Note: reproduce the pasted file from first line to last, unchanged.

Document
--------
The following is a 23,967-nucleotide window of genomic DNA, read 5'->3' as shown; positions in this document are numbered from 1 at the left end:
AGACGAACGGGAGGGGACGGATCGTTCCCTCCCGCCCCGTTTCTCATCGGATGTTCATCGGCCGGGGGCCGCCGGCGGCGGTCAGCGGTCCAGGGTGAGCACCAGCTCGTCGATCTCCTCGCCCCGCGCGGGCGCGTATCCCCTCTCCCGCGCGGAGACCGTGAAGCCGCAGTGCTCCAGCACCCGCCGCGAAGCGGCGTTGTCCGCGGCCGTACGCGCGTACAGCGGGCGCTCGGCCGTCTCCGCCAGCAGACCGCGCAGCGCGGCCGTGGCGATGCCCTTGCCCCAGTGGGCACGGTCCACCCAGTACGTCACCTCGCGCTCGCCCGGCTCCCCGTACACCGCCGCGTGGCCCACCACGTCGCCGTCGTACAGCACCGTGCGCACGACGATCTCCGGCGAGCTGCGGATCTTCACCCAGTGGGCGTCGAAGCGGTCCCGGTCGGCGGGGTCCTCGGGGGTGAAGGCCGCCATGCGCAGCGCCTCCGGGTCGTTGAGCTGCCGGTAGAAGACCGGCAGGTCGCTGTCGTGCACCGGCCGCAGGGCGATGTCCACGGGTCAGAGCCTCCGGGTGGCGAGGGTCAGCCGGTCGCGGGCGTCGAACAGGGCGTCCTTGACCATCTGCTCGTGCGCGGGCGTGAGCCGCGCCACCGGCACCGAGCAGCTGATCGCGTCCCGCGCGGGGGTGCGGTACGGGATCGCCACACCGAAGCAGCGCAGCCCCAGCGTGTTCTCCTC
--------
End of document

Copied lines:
The following is a 23,967-nucleotide window of genomic DNA, read 5'->3' as shown; positions in this document are numbered from 1 at the left end:
AGACGAACGGGAGGGGACGGATCGTTCCCTCCCGCCCCGTTTCTCATCGGATGTTCATCGGCCGGGGGCCGCCGGCGGCGGTCAGCGGTCCAGGGTGAGCACCAGCTCGTCGATCTCCTCGCCCCGCGCGGGCGCGTATCCCCTCTCCCGCGCGGAGACCGTGAAGCCGCAGTGCTCCAGCACCCGCCGCGAAGCGGCGTTGTCCGCGGCCGTACGCGCGTACAGCGGGCGCTCGGCCGTCTCCGCCAGCAGACCGCGCAGCGCGGCCGTGGCGATGCCCTTGCCCCAGTGGGCACGGTCCACCCAGTACGTCACCTCGCGCTCGCCCGGCTCCCCGTACACCGCCGCGTGGCCCACCACGTCGCCGTCGTACAGCACCGTGCGCACGACGATCTCCGGCGAGCTGCGGATCTTCACCCAGTGGGCGTCGAAGCGGTCCCGGTCGGCGGGGTCCTCGGGGGTGAAGGCCGCCATGCGCAGCGCCTCCGGGTCGTTGAGCTGCCGGTAGAAGACCGGCAGGTCGCTGTCGTGCACCGGCCGCAGGGCGATGTCCACGGGTCAGAGCCTCCGGGTGGCGAGGGTCAGCCGGTCGCGGGCGTCGAACAGGGCGTCCTTGACCATCTGCTCGTGCGCGGGCGTGAGCCGCGCCACCGGCACCGAGCAGCTGATCGCGTCCCGCGCGGGGGTGCGGTACGGGATCGCCACACCGAAGCAGCGCAGCCCCAGCGTGTTCTCCTC